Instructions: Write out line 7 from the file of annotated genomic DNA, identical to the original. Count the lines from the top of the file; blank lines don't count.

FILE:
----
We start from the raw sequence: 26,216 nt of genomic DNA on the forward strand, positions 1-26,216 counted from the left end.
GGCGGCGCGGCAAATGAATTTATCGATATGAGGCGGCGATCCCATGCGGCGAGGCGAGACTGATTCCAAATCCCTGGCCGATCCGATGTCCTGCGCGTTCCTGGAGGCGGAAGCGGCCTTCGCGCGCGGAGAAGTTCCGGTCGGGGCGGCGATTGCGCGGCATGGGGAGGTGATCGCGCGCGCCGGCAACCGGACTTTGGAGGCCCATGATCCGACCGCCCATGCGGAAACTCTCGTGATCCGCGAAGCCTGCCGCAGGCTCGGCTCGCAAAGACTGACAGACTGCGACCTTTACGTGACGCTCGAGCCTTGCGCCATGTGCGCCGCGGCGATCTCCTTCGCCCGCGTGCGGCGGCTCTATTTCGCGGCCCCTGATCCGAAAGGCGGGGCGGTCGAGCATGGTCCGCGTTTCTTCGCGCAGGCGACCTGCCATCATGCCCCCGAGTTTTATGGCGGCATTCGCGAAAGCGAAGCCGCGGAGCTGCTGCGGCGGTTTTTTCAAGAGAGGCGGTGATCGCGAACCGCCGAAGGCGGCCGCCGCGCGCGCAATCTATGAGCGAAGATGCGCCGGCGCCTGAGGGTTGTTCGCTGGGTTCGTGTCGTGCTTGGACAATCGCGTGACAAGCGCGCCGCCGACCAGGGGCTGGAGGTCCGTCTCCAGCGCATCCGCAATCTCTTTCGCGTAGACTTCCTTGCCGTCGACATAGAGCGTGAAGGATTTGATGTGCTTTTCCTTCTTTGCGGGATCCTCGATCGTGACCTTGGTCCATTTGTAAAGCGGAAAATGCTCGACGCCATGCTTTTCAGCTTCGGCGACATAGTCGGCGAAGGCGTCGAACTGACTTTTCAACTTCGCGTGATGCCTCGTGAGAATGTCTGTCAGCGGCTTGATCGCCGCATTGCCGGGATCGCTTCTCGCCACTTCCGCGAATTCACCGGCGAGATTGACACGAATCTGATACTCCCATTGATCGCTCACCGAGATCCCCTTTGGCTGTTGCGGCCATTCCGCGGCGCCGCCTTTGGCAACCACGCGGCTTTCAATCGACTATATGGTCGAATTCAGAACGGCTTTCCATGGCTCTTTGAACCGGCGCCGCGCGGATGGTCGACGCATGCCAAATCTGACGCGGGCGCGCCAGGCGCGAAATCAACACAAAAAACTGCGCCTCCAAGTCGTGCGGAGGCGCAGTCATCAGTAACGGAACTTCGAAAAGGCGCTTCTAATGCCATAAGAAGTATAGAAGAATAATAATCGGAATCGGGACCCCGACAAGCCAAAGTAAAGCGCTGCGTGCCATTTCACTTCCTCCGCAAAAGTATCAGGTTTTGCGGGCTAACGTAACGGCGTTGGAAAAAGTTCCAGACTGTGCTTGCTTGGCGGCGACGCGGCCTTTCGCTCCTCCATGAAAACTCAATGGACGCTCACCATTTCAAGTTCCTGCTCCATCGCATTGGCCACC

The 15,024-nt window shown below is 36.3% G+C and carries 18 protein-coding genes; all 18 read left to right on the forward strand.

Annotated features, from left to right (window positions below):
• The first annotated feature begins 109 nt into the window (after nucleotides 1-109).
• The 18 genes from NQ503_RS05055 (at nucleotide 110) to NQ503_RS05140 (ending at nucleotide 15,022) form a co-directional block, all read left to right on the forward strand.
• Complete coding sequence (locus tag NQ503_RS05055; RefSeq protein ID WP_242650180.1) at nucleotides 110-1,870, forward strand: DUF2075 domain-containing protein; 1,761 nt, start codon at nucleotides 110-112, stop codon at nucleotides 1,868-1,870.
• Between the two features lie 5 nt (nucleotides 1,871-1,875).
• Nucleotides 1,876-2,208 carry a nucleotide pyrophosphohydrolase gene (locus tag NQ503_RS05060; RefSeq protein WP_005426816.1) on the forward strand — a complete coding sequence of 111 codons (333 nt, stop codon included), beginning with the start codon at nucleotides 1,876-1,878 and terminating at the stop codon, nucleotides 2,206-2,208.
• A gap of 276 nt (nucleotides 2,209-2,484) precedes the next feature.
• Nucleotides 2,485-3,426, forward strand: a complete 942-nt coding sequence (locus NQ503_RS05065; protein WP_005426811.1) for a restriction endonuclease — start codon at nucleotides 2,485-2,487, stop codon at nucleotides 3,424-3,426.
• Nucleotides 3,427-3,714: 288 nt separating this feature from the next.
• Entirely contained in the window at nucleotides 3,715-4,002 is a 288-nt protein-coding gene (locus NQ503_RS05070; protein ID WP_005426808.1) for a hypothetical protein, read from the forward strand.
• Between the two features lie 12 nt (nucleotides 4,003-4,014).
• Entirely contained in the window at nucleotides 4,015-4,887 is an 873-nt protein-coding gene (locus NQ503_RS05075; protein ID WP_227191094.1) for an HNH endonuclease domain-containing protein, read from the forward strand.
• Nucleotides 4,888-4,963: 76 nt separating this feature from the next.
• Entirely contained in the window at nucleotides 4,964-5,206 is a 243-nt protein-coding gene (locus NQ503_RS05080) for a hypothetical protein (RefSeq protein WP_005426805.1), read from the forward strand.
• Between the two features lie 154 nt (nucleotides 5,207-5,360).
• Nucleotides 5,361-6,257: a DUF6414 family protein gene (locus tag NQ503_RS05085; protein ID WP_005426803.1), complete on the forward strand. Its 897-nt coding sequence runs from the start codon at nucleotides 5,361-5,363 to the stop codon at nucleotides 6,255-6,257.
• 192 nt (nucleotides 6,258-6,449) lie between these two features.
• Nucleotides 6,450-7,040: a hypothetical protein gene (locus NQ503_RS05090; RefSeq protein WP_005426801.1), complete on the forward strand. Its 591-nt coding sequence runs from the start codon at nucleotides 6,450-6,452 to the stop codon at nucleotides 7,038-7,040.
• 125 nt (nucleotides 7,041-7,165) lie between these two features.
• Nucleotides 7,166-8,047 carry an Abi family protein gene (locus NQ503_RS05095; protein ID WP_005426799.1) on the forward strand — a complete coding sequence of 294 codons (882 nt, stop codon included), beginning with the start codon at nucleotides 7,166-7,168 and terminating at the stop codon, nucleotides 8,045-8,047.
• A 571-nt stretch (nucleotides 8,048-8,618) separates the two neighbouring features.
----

• Complete coding sequence (locus tag NQ503_RS05055; RefSeq protein ID WP_242650180.1) at nucleotides 110-1,870, forward strand: DUF2075 domain-containing protein; 1,761 nt, start codon at nucleotides 110-112, stop codon at nucleotides 1,868-1,870.